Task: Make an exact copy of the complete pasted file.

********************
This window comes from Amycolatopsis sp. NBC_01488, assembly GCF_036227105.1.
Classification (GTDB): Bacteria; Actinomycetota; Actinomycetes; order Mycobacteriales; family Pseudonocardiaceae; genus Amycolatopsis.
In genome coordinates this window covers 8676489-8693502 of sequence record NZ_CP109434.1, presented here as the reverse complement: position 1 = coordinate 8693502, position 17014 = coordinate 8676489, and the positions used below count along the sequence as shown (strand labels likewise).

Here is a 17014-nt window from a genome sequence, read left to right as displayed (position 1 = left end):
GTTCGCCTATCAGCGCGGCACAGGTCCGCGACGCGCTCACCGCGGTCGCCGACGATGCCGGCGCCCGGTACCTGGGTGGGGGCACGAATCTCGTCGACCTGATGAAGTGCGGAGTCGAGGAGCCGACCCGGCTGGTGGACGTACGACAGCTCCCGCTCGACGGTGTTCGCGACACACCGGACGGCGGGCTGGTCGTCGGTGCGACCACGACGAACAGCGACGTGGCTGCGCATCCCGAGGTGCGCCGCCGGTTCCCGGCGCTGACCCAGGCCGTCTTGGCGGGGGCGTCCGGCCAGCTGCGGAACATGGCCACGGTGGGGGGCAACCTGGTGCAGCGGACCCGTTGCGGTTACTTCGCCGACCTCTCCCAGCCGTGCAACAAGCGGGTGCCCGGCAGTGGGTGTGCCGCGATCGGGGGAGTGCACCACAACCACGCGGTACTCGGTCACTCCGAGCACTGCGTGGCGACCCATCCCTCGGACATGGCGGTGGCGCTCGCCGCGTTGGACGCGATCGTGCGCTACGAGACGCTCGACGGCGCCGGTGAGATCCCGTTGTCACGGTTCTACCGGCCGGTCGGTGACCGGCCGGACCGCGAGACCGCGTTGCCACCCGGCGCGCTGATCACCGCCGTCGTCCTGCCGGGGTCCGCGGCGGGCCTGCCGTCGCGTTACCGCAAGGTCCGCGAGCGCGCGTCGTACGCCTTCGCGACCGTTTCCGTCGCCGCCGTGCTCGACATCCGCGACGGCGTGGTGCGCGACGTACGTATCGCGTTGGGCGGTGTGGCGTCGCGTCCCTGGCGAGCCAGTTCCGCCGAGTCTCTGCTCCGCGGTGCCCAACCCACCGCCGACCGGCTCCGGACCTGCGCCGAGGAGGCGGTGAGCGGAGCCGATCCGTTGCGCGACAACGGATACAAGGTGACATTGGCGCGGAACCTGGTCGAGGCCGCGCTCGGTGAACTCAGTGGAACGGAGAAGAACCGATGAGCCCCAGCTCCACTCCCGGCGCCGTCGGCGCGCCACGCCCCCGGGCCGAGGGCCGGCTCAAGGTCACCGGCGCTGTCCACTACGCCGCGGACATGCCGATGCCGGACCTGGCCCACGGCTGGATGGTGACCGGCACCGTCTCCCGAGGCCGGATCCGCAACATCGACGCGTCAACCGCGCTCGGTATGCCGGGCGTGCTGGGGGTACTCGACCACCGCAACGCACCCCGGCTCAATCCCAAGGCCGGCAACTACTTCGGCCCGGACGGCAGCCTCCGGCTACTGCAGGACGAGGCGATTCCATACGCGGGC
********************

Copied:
This window comes from Amycolatopsis sp. NBC_01488, assembly GCF_036227105.1.
Classification (GTDB): Bacteria; Actinomycetota; Actinomycetes; order Mycobacteriales; family Pseudonocardiaceae; genus Amycolatopsis.
In genome coordinates this window covers 8676489-8693502 of sequence record NZ_CP109434.1, presented here as the reverse complement: position 1 = coordinate 8693502, position 17014 = coordinate 8676489, and the positions used below count along the sequence as shown (strand labels likewise).

Here is a 17014-nt window from a genome sequence, read left to right as displayed (position 1 = left end):
GTTCGCCTATCAGCGCGGCACAGGTCCGCGACGCGCTCACCGCGGTCGCCGACGATGCCGGCGCCCGGTACCTGGGTGGGGGCACGAATCTCGTCGACCTGATGAAGTGCGGAGTCGAGGAGCCGACCCGGCTGGTGGACGTACGACAGCTCCCGCTCGACGGTGTTCGCGACACACCGGACGGCGGGCTGGTCGTCGGTGCGACCACGACGAACAGCGACGTGGCTGCGCATCCCGAGGTGCGCCGCCGGTTCCCGGCGCTGACCCAGGCCGTCTTGGCGGGGGCGTCCGGCCAGCTGCGGAACATGGCCACGGTGGGGGGCAACCTGGTGCAGCGGACCCGTTGCGGTTACTTCGCCGACCTCTCCCAGCCGTGCAACAAGCGGGTGCCCGGCAGTGGGTGTGCCGCGATCGGGGGAGTGCACCACAACCACGCGGTACTCGGTCACTCCGAGCACTGCGTGGCGACCCATCCCTCGGACATGGCGGTGGCGCTCGCCGCGTTGGACGCGATCGTGCGCTACGAGACGCTCGACGGCGCCGGTGAGATCCCGTTGTCACGGTTCTACCGGCCGGTCGGTGACCGGCCGGACCGCGAGACCGCGTTGCCACCCGGCGCGCTGATCACCGCCGTCGTCCTGCCGGGGTCCGCGGCGGGCCTGCCGTCGCGTTACCGCAAGGTCCGCGAGCGCGCGTCGTACGCCTTCGCGACCGTTTCCGTCGCCGCCGTGCTCGACATCCGCGACGGCGTGGTGCGCGACGTACGTATCGCGTTGGGCGGTGTGGCGTCGCGTCCCTGGCGAGCCAGTTCCGCCGAGTCTCTGCTCCGCGGTGCCCAACCCACCGCCGACCGGCTCCGGACCTGCGCCGAGGAGGCGGTGAGCGGAGCCGATCCGTTGCGCGACAACGGATACAAGGTGACATTGGCGCGGAACCTGGTCGAGGCCGCGCTCGGTGAACTCAGTGGAACGGAGAAGAACCGATGAGCCCCAGCTCCACTCCCGGCGCCGTCGGCGCGCCACGCCCCCGGGCCGAGGGCCGGCTCAAGGTCACCGGCGCTGTCCACTACGCCGCGGACATGCCGATGCCGGACCTGGCCCACGGCTGGATGGTGACCGGCACCGTCTCCCGAGGCCGGATCCGCAACATCGACGCGTCAACCGCGCTCGGTATGCCGGGCGTGCTGGGGGTACTCGACCACCGCAACGCACCCCGGCTCAATCCCAAGGCCGGCAACTACTTCGGCCCGGACGGCAGCCTCCGGCTACTGCAGGACGAGGCGATTCCATACGCGGGC